The writer attended NFL games at Wembley in 2007 and 2013 (pictured below, when the Steelers beat the Vikings 34-27 in a thrilling finish)
Whilst there has been some fevered speculation on the subject over the years since the first regular season NFL game was held at Wembley in 2007, and there has been mention from NFL bigwigs of a London-based franchise by 2022, there are many significant issues that such a venture would need to overcome.
- Re-locating the players and coaches to London. The NFL regular season may only comprise 16 games, but with training camps starting in July and 4 pre-season games in August, any London-based team would need to transplant its players and coaches from the US to the UK for a minimum of 6 months each year. How easy would it be for a London franchise to keep their players and coaches happy when they are away from their friends and family for such a significant chunk of time? How high would the turnover of players and coaches be at such a Franchise? Can you imagine many players committing themselves to long-term, multi-year deals in a foreign country that, for all the talk of the ‘Special Relationship’, will still be a culture shock from what they are used to back home?
- The travel distance to each away game. Whilst NFL players are used to flying to each away game, how would upwards of ten (including pre-season) 4,000+ mile flights per season affect the players’ minds and bodies, their preparation time for each game, and their recovery time from their previous game?
- Recruiting college players, coaches and free agents. Most NFL players dream of playing for one of the Marquee Franchises. The Patriots, the Cowboys, the Redskins etc. It’s difficult enough for less prestigious teams such as the Cleveland Browns to get players fresh out of college to sign on the dotted line, but what if that team was based 3,500 miles from their nearest NFL rival? Would the ‘British Bulldogs’, or whatever moniker a London-based NFL team ends up being known by, find it easy to sign promising young players straight out of college, coaches looking for their next NFL gig, or a sought-after free agent? It seems unlikely.
- Is there the demand from existing UK NFL fans for a London Franchise? Having been to a couple of NFL Wembley games, including the first one in 2007, one thing is obvious. The vast majority of NFL fans in the UK already have a team that they root for, as can be seen from the wide variety of replica shirts being worn in the stands at the Wembley games. Most of the existing 32 teams are represented in the stands, hell even the odd Browns fan can be spotted! Will a London-based franchise win over their affections, ahead of their existing team, which they may have already followed for anything from a few months to 30+ years? Or will they become their second team, and if so will the fans be willing to spend their pounds going along to support them, once the novelty of having an NFL team in London has worn off? Similarly whilst the Wembley games have regularly sold out and have enjoyed something of a carnival atmosphere, when the number of games is upped from 3 a year to 8, will the demand still be there? With a London team coming about either as a new expansion team, or more likely a relocated and re-named struggling Franchise from a small market, such as the Jaguars, Panthers, Bills etc., a London-based team is very likely to have a tough time of it for their first few seasons. Will the fans still turn up after a couple of 2-14 or 3-13 years?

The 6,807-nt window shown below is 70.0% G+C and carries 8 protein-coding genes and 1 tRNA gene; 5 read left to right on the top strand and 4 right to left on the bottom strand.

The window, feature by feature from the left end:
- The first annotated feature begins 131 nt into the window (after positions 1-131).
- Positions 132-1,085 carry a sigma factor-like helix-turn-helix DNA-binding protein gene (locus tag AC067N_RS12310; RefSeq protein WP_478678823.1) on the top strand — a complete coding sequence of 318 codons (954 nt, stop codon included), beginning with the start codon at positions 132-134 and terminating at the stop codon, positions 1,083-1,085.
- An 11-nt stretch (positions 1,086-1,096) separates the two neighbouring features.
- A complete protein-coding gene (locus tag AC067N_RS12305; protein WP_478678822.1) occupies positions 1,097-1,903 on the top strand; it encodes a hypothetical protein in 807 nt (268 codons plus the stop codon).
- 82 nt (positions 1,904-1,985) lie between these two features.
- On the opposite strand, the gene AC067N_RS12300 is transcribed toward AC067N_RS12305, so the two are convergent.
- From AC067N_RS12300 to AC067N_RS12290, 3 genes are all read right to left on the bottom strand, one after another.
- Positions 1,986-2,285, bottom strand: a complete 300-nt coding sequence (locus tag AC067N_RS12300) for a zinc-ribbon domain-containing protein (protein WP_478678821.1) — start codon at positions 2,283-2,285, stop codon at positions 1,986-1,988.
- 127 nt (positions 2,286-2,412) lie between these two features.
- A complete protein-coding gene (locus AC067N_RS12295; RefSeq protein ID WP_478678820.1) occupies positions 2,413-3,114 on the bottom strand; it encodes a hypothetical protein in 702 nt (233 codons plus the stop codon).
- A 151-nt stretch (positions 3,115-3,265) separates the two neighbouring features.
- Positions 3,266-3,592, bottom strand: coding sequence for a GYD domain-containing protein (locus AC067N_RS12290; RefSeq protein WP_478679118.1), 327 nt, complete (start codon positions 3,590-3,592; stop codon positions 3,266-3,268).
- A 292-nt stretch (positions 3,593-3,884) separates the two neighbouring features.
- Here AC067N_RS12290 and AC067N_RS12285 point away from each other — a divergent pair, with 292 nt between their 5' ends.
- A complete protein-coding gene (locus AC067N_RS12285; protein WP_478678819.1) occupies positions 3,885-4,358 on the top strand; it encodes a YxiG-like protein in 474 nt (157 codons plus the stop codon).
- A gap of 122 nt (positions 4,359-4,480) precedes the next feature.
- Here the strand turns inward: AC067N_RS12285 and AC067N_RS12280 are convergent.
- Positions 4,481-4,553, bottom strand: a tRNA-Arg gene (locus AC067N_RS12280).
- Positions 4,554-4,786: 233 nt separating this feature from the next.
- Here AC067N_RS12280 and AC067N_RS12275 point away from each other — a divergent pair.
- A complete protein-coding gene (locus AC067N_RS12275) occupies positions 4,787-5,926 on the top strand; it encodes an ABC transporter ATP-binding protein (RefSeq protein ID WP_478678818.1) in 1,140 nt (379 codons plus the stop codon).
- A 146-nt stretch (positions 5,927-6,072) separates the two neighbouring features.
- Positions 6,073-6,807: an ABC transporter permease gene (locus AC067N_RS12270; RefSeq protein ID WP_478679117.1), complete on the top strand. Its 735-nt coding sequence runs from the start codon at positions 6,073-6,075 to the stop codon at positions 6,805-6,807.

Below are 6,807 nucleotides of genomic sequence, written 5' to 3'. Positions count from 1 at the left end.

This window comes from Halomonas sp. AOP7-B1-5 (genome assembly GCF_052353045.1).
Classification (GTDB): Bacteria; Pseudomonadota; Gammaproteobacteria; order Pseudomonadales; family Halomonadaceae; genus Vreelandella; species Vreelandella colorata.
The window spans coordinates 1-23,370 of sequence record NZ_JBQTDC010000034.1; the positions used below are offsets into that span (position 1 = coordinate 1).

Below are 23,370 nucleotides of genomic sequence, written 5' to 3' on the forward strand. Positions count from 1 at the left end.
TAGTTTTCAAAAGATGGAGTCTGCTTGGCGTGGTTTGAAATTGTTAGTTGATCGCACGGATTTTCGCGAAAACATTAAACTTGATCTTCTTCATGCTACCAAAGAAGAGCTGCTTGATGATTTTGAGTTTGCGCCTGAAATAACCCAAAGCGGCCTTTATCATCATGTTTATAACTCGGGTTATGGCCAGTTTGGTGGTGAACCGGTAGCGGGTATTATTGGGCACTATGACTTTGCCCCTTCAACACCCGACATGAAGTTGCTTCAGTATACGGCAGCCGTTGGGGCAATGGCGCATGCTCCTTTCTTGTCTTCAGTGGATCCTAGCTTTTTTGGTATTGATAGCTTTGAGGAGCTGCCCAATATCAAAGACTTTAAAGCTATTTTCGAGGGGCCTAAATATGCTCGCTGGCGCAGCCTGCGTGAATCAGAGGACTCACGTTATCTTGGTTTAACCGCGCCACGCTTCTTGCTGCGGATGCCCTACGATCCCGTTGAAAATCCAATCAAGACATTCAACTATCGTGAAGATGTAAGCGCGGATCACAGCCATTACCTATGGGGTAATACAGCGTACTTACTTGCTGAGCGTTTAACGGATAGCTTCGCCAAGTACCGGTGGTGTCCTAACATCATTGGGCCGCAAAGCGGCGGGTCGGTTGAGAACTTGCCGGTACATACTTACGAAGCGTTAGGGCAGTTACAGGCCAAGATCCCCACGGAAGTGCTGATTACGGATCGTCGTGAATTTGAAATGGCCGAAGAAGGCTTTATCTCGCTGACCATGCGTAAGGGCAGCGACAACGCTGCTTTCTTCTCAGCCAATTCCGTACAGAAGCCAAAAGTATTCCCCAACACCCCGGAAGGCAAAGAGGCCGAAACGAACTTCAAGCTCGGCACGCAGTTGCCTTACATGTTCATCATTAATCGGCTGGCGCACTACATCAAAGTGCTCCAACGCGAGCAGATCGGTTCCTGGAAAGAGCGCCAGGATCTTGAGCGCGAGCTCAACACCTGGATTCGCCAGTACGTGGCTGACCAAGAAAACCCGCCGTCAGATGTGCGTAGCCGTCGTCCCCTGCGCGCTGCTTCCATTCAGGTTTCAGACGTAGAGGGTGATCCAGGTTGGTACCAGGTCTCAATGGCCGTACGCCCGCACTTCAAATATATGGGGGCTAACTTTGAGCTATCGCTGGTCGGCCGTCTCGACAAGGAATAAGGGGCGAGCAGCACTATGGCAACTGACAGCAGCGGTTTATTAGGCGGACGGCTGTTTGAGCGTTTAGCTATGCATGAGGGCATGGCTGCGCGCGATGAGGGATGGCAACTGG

- NFL’s status in the UK and the lack of media coverage. For all of the work done by the NFL in recent years, the increased support shown by the BBC, and the long-standing coverage on Sky Sports, American Football remains a minority sport in the UK. For a London Franchise to be sustainable it will need more than the support of a couple of hundred thousand hardcore followers, that subscribe to Sky Sports, pay for NFL Gamepass, and that may have been following the sport since the days of Mick Luckhurst and Gary Imlach on Channel 4. The NFL will need to bring in a new generation of fans to add to and eventually replace their existing, rather middle-aged UK fanbase. With only the Wembley games and the Superbowl currently being shown live on UK terrestrial TV each year, how will they introduce these youngsters to the sport and then hook them on it for life? One could add that Cricket, Rugby League and Golf have as little or even less live terrestrial TV coverage than the NFL, but they are three sports that have been woven into the fabric of British society for well over a hundred years each, and in any case the lack of live, ‘free to air’ coverage for a sport such as cricket has had an obviously damaging effect over the past decade, as the sport has slowly but surely lost its place in the British public’s consciousness. As for newspapers and radio, when was the last time you read an NFL story on the back pages of a British paper, or heard an NFL phone-in on the radio?
For all of these reasons and others I remain sceptical of whether a London-based NFL franchise will ever be more than just a pipedream, and even if one does come to fruition over the next decade, whether it can be successful. However I would love to be proved wrong.